Primary sclerosing cholangitis is a disease where the tubes that transfer bile between the liver, gallbladder, and small intestine or the bile ducts become scarred as a result of repeated inflammation. Progression of this condition is characterized by bile build up in the liver due to scar tissue obstructing the bile ducts. The bile build up causes the liver to incur damage over time, and as a result, the liver also becomes scarred. Primary sclerosing cholangitis can lead to cirrhosis and failure of the liver. The causes of this condition are not clear, but it is often linked to ulcerative colitis and inflammatory bowel disease. Symptoms that gradually appear as primary sclerosing cholangitis advances slowly include itchy skin, jaundice, and fatigue. Additionally, individuals with this condition may develop a bile duct infection that produces chills, abdominal pain, and a fever.
Treatment for primary sclerosing cholangitis focuses on the management of complications and problematic symptoms. Learn more now.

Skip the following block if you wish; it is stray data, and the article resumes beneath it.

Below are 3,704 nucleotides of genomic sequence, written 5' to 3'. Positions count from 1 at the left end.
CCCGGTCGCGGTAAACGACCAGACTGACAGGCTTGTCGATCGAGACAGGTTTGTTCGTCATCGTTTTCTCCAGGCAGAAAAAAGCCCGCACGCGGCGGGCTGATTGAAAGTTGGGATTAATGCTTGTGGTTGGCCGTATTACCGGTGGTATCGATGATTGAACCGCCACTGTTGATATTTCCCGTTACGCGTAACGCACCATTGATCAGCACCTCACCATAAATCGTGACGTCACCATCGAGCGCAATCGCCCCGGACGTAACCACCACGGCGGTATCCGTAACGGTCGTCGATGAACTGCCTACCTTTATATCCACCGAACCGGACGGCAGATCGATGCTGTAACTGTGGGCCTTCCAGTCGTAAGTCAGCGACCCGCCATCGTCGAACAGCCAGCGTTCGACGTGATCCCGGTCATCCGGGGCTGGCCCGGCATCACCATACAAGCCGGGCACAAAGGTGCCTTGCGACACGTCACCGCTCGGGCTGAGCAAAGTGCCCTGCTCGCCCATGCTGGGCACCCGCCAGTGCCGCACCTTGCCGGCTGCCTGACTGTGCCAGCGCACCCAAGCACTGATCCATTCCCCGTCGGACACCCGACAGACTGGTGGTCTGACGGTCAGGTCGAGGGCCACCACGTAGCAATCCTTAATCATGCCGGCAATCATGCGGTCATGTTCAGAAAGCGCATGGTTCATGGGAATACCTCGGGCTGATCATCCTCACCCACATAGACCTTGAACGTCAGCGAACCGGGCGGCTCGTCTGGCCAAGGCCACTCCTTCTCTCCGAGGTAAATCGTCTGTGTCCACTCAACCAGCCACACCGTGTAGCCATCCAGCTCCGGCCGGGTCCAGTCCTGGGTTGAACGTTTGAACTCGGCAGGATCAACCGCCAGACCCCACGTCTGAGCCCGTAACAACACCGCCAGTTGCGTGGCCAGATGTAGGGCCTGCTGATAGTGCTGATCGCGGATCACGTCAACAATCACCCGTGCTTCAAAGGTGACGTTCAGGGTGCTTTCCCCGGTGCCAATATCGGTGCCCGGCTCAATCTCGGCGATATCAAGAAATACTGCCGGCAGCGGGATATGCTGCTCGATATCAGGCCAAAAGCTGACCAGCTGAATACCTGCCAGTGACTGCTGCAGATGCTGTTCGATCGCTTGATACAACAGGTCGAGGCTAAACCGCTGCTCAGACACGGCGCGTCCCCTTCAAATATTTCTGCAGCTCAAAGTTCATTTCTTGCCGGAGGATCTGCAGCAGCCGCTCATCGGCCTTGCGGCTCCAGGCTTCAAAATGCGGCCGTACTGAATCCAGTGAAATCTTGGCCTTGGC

Part of treating primary sclerosing cholangitis includes the use of vitamin supplements for any deficiencies that may occur. Many essential nutrients and vitamins are water-soluble, while numerous others are fat-soluble. A healthy individual’s body is able to use digestive processes involving the liver, gallbladder, and small intestine to break down fat and absorb the vitamins dissolved in it. The body requires bile from the liver to break down fat properly. Primary sclerosing cholangitis patients often have a partial or full blockage in their bile ducts from scar tissue. The obstructed bile ducts prevent an adequate amount of bile from reaching the small intestine. This inadequacy causes a failure of the body to break down fats and stops the absorption of the vitamins and nutrients within them. The most common deficiencies in individuals with this condition include vitamins K, E, D, and A. Deficiencies of these vitamins each carry their own set of additional complications that may occur on top of primary sclerosing cholangitis if the deficiency goes unaddressed. Oral vitamin supplements are often prescribed for patients, and some severe cases necessitate intravenous vitamin infusions.
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